U.S. equity markets experienced considerable swings this week. The Dow saw triple digit falls and increases multiple times. Friday saw markets recovering losses but still ended down on the week.
Economic growth for the U.S. was revised even higher for the second quarter of 2014. The first revision of 4.2% was marked up to 4.6% on Friday pushing markets higher and providing more support for the nation’s recovery.
News and data out of Europe continues to disappoint and provide ammunition to those desiring a more activist ECB. Speaking earlier this week Mario Draghi stated that there were additional unconventional tools the central bank could use to revitalize the Euro area.
News out of China early Monday put a scare in markets as the nation’s Finance Minister tried to dampen expectations about future stimulus measures. The Wall St. Journal reported a week ago that five of the largest financial institutions had received injections of $81 billion from the People’s Bank of China.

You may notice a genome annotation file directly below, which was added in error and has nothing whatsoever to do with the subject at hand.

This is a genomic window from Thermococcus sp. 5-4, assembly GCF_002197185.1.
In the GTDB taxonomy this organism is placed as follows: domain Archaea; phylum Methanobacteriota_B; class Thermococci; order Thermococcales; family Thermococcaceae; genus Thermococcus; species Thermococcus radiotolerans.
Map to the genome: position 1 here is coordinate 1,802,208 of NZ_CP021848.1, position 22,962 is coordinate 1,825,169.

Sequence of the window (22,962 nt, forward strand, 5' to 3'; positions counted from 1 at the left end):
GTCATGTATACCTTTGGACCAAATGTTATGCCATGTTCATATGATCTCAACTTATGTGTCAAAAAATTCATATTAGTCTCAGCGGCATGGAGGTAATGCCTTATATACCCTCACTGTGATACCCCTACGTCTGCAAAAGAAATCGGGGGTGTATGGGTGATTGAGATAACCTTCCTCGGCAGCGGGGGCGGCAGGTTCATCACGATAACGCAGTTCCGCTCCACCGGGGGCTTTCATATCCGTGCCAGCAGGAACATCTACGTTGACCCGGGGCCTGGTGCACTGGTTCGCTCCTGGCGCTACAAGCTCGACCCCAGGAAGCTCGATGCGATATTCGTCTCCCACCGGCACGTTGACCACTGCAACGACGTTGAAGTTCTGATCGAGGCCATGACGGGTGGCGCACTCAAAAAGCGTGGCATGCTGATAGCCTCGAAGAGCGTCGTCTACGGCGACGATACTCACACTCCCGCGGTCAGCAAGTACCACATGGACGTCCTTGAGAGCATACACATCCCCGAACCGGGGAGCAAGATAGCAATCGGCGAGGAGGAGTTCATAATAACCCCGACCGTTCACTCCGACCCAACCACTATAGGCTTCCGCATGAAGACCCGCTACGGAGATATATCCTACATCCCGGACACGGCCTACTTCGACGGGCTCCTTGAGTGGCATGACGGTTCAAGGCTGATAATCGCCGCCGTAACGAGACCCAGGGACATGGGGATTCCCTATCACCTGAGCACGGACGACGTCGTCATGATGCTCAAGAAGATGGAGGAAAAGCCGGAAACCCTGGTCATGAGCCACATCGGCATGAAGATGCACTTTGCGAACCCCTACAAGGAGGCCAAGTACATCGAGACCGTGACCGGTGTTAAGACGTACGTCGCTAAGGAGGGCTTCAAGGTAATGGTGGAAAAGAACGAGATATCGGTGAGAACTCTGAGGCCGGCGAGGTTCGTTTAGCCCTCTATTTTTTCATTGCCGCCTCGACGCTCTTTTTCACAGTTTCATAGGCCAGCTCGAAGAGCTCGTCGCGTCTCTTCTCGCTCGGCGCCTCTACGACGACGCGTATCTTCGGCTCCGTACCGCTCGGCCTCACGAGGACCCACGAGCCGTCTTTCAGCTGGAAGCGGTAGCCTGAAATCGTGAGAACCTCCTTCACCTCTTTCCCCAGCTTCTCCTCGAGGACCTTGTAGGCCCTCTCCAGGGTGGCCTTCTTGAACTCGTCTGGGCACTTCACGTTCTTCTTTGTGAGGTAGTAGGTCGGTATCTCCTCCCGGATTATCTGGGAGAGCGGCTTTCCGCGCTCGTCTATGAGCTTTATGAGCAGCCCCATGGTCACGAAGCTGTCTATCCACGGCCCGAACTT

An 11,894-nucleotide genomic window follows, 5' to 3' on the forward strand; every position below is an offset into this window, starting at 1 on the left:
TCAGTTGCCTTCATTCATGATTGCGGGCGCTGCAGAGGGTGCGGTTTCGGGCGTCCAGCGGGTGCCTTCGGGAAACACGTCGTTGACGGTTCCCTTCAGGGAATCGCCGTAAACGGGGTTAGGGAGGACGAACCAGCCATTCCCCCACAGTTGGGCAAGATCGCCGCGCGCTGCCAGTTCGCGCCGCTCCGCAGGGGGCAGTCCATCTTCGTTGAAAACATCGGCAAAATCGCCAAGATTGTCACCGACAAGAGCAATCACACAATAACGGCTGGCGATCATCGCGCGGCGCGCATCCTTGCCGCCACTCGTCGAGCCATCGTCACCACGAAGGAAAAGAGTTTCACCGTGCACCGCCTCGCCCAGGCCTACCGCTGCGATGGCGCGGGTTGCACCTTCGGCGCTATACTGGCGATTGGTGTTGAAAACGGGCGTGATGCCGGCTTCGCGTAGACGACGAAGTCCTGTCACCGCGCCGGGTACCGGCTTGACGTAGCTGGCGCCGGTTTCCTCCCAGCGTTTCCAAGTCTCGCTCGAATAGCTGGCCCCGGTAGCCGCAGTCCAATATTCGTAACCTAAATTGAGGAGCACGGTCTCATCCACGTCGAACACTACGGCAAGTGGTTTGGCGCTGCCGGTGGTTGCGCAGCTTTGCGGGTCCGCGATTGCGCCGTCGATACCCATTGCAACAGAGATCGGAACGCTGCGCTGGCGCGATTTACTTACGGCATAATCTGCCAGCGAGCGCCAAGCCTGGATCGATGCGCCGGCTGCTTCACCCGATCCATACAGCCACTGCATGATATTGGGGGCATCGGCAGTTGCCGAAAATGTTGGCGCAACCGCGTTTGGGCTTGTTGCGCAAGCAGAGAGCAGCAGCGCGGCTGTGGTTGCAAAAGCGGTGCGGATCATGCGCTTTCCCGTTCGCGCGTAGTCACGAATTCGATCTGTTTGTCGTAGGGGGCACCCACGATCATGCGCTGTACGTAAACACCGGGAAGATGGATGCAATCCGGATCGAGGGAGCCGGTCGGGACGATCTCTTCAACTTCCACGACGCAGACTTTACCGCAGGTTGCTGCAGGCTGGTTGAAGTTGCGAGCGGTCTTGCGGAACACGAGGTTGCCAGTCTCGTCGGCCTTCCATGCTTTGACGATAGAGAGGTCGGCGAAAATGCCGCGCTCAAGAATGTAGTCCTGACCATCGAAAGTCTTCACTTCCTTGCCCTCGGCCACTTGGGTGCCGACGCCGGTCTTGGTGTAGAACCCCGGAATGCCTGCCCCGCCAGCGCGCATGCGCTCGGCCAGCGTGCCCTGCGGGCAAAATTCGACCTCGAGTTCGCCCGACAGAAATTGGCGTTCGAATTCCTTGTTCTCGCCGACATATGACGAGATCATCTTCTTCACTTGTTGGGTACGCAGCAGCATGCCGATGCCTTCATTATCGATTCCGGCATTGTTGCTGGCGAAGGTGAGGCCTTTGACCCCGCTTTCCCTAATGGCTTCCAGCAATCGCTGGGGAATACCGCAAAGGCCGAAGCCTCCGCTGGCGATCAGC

Later on during the week talk emerged that China was debating removing Zhou Xiaochuan, head of the central bank. Speculation is that such a move would serve to consolidate allies in key institutions for Prime Minister Xi but the situation is not entirely clear.
Yields on the benchmark 10 year Treasury bond ended slightly lower this week. News broke on Friday that legendary bond investor Bill Gross was leaving PIMCO, where he ran the world’s largest fund, for Janus Capital. Bond commentators are wondering if the move will spark redemptions in PIMCO funds and thus liquidations.
The U.S. Dollar Index hit a 4 year high this week, continuing a recent rising trend. The rally is hitting the energy and materials sectors hardest.
Small cap stocks, as measured by the Russell 2000, have continued their downward trend this year. The index has fallen roughly 5% this month and is the only major index down in 2014. Small caps have been trading at premium valuations compared to large cap stocks pushing flows to the latter.